"Lexington is one of the towns from which outfits are made in merchandise, mules, oxen and wagons for the Santa Fe or New Mexican trade. The fur traders who pass to the mountain by land make this town a place of rendezvous, and frequently are going out and coming in their wagons and packed mules, at the same period of going and coming that is chosen by the Mexican traders…" --- Alphonso Wetmore, Gazetteer of the State of Missouri, 1837
By the late 1830s, warehouses lined the Lexington riverfront. Steamboats brought manufactured goods up river and carried agricultural products like hemp and tobacco downriver. The community benefited from the success of hemp cultivation, which was needed for rope production.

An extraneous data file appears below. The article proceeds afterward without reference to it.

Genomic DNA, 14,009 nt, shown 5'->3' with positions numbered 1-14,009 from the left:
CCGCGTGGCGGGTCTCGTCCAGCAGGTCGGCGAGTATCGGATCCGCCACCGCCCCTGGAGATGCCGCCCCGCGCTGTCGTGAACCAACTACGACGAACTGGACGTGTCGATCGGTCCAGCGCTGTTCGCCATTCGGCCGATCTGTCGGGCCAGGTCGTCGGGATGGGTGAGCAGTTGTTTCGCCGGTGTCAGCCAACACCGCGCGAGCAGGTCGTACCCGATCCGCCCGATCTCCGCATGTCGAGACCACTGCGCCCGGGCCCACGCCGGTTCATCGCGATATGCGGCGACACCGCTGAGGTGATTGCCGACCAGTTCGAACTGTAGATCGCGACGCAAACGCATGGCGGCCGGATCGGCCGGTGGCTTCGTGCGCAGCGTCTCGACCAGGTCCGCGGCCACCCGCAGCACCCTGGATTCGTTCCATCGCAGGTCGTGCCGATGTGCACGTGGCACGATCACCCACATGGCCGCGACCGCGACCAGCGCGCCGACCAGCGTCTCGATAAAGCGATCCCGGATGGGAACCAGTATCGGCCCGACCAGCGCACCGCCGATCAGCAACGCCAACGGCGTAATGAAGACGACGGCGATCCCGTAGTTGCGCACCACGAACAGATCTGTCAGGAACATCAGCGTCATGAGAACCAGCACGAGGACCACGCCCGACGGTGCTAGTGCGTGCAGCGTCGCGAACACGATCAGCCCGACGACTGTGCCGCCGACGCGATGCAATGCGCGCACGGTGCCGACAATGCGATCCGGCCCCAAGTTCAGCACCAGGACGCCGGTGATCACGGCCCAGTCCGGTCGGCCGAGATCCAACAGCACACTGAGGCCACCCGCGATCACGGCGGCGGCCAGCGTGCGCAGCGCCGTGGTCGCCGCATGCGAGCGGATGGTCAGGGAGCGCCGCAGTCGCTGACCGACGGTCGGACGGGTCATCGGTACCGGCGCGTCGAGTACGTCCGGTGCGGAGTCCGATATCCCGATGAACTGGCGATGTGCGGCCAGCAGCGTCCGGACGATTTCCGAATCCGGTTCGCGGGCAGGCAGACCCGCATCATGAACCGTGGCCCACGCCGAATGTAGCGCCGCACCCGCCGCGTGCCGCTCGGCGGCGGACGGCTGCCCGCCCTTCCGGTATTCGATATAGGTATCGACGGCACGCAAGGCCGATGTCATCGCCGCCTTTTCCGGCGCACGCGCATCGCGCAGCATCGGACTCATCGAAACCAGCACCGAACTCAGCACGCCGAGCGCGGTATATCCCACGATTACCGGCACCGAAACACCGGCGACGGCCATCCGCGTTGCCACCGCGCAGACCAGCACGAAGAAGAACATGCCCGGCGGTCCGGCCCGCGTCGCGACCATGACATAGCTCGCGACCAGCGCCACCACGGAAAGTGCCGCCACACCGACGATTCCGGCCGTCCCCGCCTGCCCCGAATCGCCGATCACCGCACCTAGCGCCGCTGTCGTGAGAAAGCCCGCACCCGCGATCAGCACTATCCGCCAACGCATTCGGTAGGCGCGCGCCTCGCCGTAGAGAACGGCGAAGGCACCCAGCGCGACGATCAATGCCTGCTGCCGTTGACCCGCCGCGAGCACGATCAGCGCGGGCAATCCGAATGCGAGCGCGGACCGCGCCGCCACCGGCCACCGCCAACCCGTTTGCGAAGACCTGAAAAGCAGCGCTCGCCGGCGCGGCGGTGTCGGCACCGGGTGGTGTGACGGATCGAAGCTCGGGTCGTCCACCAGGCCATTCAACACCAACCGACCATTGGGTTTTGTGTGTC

As many Americans moved west, those from the southern states settled areas along the Missouri River. Oliver Anderson capitalized on the opportunities found in hemp production and in 1852 sent the largest shipment of bale rope recorded to St. Louis.
Through written histories, maps, newspaper articles and advertisements, students will be able to analyze settlement patterns of early Lexington settlers, explain why Lexington became the fifth largest town in Missouri during the 1850s, understand the dependence of hemp cultivation on slavery and explain the effects of the Civil War on Lexington.